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Updated: Dec 10, 2019

Originally posted on November 5th, 2018

People love to talk about Employee Experience (EX), especially in the context of Customer Experience (CX).

Sadly, it's often just talk. Establishing a meaningful connection between your employee experience and the Customer Experience is very difficult. Does this make it any less important? Not at all. Attempting to "fix" the Customer Experience without developing a favorable employee journey is like building a glass cathedral with nothing inside. It may look nice from the street, but it's just an empty, shallow front. At the first sign of stress, the whole initiative will shatter to the ground.

It boils down to a simple fact. We cannot take good care of customers unless we take good care of one another. We amended our service vision to reflect this reality. "Supporting our customers and each other in a manner that is effortless, accurate, and friendly." Our capacity to serve customers is expanded exponentially when we have the authentic support of a team around us.

So how can we move beyond the hypothetical, and actually make the EX / CX connection? Generally, the organizational functions are responsible for these two experiences have a wall between them. As an example, I have yet to see a Customer Experience group were HR played a significant role. If you consider the goals and objectives of each group, there is a significant overlap. Let's explore the metrics, processes, and culture capable of fostering both happy customers and happy employees.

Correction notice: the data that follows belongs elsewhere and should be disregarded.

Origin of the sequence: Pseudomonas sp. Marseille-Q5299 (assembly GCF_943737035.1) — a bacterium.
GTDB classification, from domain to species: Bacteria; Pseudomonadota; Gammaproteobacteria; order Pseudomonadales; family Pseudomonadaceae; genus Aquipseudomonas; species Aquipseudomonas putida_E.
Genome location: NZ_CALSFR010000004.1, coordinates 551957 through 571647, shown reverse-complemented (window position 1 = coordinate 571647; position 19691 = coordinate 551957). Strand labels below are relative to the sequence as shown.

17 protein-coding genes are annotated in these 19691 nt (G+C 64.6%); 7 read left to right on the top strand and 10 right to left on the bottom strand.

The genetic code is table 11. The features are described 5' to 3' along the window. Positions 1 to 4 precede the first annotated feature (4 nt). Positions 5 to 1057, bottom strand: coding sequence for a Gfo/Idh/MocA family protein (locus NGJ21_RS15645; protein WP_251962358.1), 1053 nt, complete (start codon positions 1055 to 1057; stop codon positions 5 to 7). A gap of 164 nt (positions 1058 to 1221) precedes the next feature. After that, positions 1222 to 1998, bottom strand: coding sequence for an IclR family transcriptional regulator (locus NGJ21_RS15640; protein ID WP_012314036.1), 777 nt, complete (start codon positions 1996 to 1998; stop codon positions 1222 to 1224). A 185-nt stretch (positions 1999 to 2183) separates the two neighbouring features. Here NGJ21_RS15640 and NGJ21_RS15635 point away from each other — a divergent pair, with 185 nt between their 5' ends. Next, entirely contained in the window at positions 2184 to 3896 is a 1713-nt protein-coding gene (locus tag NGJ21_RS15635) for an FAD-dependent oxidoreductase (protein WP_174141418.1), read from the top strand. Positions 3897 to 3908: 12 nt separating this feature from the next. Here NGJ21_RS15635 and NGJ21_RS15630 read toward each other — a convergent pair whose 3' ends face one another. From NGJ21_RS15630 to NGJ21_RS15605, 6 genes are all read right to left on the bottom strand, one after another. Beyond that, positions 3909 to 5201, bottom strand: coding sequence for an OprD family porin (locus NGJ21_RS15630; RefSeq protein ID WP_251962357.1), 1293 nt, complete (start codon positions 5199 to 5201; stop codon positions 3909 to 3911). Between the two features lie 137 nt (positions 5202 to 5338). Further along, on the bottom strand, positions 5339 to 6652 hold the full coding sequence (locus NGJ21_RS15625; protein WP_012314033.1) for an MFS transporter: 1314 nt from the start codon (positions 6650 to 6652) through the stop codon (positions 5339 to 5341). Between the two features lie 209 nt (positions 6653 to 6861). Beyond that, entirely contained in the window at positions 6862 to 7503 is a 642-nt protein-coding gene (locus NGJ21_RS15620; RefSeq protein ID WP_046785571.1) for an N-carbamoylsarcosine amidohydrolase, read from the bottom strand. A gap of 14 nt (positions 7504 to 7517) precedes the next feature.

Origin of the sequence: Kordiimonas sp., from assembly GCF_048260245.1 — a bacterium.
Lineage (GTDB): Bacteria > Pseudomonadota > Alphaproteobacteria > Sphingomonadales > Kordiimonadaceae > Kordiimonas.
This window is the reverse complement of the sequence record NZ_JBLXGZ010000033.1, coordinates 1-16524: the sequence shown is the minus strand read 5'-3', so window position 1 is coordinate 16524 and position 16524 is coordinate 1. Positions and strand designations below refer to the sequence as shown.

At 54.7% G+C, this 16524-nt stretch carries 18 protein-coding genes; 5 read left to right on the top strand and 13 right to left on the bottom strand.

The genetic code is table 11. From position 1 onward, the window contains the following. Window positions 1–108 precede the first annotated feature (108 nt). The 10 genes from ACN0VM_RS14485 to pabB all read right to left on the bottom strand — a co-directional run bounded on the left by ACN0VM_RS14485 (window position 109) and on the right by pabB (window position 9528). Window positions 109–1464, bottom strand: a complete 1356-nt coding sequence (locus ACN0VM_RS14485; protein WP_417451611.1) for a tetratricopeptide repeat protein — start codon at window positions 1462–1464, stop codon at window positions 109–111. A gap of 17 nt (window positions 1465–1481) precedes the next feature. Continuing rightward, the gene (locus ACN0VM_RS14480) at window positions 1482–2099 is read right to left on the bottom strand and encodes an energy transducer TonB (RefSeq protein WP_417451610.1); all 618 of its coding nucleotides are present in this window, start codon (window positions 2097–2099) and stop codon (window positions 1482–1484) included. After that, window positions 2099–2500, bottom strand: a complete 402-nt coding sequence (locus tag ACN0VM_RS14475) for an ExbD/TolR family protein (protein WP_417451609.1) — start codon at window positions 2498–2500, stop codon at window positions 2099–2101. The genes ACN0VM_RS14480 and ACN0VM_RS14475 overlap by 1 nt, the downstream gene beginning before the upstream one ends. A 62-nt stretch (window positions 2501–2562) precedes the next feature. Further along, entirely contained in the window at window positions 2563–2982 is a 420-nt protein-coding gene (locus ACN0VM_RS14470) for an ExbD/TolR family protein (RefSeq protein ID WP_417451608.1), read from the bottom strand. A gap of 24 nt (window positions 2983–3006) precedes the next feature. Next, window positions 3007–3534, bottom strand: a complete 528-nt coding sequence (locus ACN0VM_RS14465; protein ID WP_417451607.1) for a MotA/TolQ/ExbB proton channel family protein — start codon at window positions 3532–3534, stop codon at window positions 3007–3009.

I have an easy formula for you. It's not "mathematically sound" per se, but the logic is irrefutable. If EX is the foundation of CX, and CX is the primary competitive differentiator to generate revenue, then at some level EX = CX = Revenue. We know in our hearts that by investing in our people, we are earning the right to grow our businesses. But how can we prove this beyond reproach and get the money we need to drive change? The first step is to have a measure of the employee experience…one that will give us the ability to show the true correlation between EX and CX. Here are two proven employee engagement metrics to consider:

1) Employee Engagement Score Using Pulse Surveys

We have been using the completely free version of OfficeVibe (pictured below) for a few months now, and it's just fantastic. It will establish for you not just an overall engagement score, but sub-scores in 10 key areas of the employee experience. We've never had such tangible insight into the hearts and minds of our employees. OfficeVibe is not the only way to do this, but I'd highly recommend going with a pulse survey tool. The real-time, actionable data generated will run laps around any traditional yearly employee survey.

In addition to surveys and reports, the anonymous feedback portal within OfficeVibe works great as a Voice of The Employee (VoE) tool. You may think you don't need the ability for your employees to converse over an anonymous feedback channel, but trust me, you do. I can hardly believe the quality and quantity of information we've seen through this effort. It doesn't have to be the tool I've recommended above, but there should be a dedicated channel for employee voice.

2) Total Motivation Score

The best resource I've seen this year on the topic of Employee Experience is a book called "Primed to Perform" by Neel Doshi and Lindsay McGregor. The authors introduce both a methodology and a metric ultimately answering the question "why do people work?" By unpacking the motivators present in your workplace, it will reveal both your level of overall engagement and the true nature of that engagement. The objective is to foster the positive intrinsic motivators while reducing the negative stress-inducing motivators. While it may take time to change the culture, this is an established path to improving both the employee and the customer experience. Find out more in this ICMI article, "The Top Three Motivators for Any Generation."